Torture: ‘I feel my whole body burning’
On Jan. 9, an Oklahoma prisoner, Michael Lee Wilson, reportedly said, “I feel my whole body burning” after he was injected with a compounded pentobarbital. (The Nation, Jan. 10) On Jan. 16, an Ohio prisoner, Dennis McGuire, took more than 20 minutes to die, and observers said he was struggling and gasping for air.
After his execution, McGuire’s family filed a lawsuit seeking an injunction on the execution protocol the state used. “The lawsuit alleges that when Mr. McGuire’s Ohio execution was carried out, he did endure frequent episodes of air hunger and suffocation, as predicted,” the family’s attorney, Richard Schulte, said in a statement. “Following administration of the execution protocol, the decedent experienced ‘repeated cycles of snorting, gurgling and arching his back, appearing to writhe in pain,’ and ‘looked and sounded as though he was suffocating.’ This continued for 19 minutes.” (CNN, May 1)
With legal battles and uncertainty about getting the drugs, some states have considered reviving options such as the firing squad (Wyoming), the gas chamber (Missouri) and the electric chair (Virginia).
Support for death penalty at new lows
Lawyers for Michael Yowell, who was executed in Texas last October, alleged in a court document that in an effort to trick a compounding pharmacy into supplying them with pentobarbital, Texas officials placed an order that was to be delivered to the address of a prison hospital that had been closed for 30 years. When the pharmacy discovered the drugs were to be used for lethal injections, the order was cancelled.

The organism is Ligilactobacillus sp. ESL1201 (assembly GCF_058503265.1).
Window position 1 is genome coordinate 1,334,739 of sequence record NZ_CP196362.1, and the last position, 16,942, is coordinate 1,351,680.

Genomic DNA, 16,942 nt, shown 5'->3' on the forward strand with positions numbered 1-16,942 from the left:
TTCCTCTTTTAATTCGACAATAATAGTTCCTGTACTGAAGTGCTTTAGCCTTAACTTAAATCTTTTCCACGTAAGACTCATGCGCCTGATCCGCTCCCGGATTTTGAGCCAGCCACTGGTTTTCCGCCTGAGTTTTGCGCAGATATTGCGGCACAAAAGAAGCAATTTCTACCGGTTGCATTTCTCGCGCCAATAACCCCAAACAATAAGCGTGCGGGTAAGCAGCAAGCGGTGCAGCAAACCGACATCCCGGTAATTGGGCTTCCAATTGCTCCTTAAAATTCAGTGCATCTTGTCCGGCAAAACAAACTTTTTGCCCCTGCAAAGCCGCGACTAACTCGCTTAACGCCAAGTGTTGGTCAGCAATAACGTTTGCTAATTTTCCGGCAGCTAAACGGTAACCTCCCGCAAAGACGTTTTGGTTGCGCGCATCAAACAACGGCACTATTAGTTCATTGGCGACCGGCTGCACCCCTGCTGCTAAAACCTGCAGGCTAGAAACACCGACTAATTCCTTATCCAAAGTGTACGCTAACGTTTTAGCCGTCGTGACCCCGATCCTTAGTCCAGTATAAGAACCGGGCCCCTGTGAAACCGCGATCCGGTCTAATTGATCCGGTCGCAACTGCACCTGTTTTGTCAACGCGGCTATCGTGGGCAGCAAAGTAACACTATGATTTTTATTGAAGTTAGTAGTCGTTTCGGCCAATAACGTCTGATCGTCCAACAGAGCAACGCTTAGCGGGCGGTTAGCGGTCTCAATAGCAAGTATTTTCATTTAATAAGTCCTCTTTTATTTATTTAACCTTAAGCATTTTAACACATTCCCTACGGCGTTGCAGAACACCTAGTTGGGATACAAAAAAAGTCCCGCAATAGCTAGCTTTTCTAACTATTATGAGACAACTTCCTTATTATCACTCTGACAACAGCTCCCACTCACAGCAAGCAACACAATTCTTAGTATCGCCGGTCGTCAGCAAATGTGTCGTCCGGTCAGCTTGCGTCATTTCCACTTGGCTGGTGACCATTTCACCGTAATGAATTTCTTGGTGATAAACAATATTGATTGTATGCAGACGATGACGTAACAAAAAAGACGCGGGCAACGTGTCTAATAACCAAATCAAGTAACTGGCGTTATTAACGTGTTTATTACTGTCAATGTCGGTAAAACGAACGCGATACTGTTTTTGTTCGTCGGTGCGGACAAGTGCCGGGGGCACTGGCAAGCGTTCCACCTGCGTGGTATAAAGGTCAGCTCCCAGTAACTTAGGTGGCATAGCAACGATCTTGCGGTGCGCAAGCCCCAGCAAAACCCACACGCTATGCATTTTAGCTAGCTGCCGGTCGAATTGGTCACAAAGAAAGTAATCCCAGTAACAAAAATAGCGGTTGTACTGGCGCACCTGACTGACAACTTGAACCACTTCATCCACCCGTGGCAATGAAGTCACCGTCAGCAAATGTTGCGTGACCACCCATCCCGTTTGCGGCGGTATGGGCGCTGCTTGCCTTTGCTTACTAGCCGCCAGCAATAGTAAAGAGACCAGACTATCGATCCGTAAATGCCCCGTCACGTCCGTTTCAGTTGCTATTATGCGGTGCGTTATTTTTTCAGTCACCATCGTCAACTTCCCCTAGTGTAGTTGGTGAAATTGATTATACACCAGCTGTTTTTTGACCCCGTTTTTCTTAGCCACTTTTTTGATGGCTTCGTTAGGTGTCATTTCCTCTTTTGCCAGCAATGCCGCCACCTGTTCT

Support for the death penalty has plummeted to new lows in the U.S. in the last 10 years. About half of the people favor a life sentence without parole and half favor execution. Executions are down and also death sentences are down.
New research published April 28 — the day before Lockett’s death — in the Proceedings of the National Academy of Sciences suggests that at least 4.1 percent of all defendants sentenced to death in the U.S. are innocent, according to the peer-reviewed study by University of Michigan School of Law professor Samuel Gross in collaboration with Michigan State University law professor Barbara O’Brien and biostatisticians Chen Hu and Edward H. Kennedy.
Maya Foa, with the British organization Reprieve’s Death Penalty team, said, “[Lockett’s] execution demonstrates that without transparency, there is a far higher risk of causing extreme suffering to the prisoner. States need to stop conducting secretive, experimental executions. The contortions which executioners are going through to try to present these killings as constitutional demonstrates the fundamental contradiction in the premise of the so-called ‘humane execution’.